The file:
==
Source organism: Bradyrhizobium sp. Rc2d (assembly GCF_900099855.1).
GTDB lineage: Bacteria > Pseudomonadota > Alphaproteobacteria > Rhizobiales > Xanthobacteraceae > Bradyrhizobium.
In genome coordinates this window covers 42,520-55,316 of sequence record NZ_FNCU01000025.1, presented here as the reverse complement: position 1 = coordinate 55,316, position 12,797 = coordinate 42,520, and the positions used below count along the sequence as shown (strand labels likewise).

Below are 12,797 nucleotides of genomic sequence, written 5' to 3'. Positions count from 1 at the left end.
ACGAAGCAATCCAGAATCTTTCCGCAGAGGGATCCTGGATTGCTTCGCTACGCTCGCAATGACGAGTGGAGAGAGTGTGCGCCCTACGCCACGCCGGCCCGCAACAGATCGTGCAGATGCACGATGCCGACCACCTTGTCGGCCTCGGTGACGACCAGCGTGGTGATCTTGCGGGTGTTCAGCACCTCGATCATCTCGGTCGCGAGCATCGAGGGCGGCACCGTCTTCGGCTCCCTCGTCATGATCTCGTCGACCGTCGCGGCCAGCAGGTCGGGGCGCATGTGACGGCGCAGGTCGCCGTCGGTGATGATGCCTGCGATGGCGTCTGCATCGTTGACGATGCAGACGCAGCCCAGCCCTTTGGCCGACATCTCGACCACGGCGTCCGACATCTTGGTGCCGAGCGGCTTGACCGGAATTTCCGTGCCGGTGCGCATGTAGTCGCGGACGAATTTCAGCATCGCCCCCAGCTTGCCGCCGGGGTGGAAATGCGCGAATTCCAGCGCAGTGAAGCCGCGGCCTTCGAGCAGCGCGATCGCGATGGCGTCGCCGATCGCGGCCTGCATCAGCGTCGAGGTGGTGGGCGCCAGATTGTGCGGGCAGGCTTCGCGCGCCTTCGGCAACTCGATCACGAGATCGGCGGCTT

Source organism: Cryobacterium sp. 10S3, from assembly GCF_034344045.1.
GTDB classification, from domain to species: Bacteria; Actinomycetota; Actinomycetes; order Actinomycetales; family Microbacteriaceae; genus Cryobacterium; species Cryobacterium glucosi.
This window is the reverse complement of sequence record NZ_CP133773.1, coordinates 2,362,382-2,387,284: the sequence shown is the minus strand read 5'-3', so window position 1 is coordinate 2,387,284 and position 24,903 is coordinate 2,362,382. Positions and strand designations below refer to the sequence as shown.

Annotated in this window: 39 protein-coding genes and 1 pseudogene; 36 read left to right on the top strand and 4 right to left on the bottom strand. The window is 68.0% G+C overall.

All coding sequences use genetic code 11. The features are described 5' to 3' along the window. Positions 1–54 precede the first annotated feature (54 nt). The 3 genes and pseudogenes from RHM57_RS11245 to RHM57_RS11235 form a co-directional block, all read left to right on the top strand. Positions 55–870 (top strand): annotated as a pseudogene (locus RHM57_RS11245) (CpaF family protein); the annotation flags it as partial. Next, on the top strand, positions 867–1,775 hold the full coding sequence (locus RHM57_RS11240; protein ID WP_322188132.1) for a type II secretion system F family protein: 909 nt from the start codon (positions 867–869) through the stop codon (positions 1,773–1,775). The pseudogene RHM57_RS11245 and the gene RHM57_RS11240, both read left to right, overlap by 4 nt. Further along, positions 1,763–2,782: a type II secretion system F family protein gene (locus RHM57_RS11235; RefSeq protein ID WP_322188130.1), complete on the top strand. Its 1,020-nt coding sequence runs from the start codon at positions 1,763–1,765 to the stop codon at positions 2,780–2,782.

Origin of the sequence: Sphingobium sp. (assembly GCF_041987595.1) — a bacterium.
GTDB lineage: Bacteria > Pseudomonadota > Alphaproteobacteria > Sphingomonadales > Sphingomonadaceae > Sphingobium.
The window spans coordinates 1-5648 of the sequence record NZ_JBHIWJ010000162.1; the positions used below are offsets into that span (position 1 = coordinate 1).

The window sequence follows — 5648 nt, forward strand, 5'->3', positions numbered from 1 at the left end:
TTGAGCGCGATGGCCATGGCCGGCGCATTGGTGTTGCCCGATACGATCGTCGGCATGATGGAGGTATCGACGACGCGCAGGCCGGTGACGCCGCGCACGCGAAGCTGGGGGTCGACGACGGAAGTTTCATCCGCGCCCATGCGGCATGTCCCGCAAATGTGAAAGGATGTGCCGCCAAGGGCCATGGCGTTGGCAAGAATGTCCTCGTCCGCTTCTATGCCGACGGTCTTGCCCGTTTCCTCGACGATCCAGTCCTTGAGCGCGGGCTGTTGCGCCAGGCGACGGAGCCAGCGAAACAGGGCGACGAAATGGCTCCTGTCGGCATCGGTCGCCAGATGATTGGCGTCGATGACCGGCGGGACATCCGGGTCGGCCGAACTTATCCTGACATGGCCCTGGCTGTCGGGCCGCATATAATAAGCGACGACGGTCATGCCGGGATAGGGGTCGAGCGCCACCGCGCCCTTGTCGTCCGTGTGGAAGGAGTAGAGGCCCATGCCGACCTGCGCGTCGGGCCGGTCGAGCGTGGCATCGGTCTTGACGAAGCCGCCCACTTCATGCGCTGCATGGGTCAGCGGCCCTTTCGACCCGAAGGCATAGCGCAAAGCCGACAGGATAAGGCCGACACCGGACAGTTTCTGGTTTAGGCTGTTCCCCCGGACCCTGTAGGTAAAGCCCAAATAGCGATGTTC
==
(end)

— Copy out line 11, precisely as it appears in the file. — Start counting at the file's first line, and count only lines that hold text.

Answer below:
Origin of the sequence: Sphingobium sp. (assembly GCF_041987595.1) — a bacterium.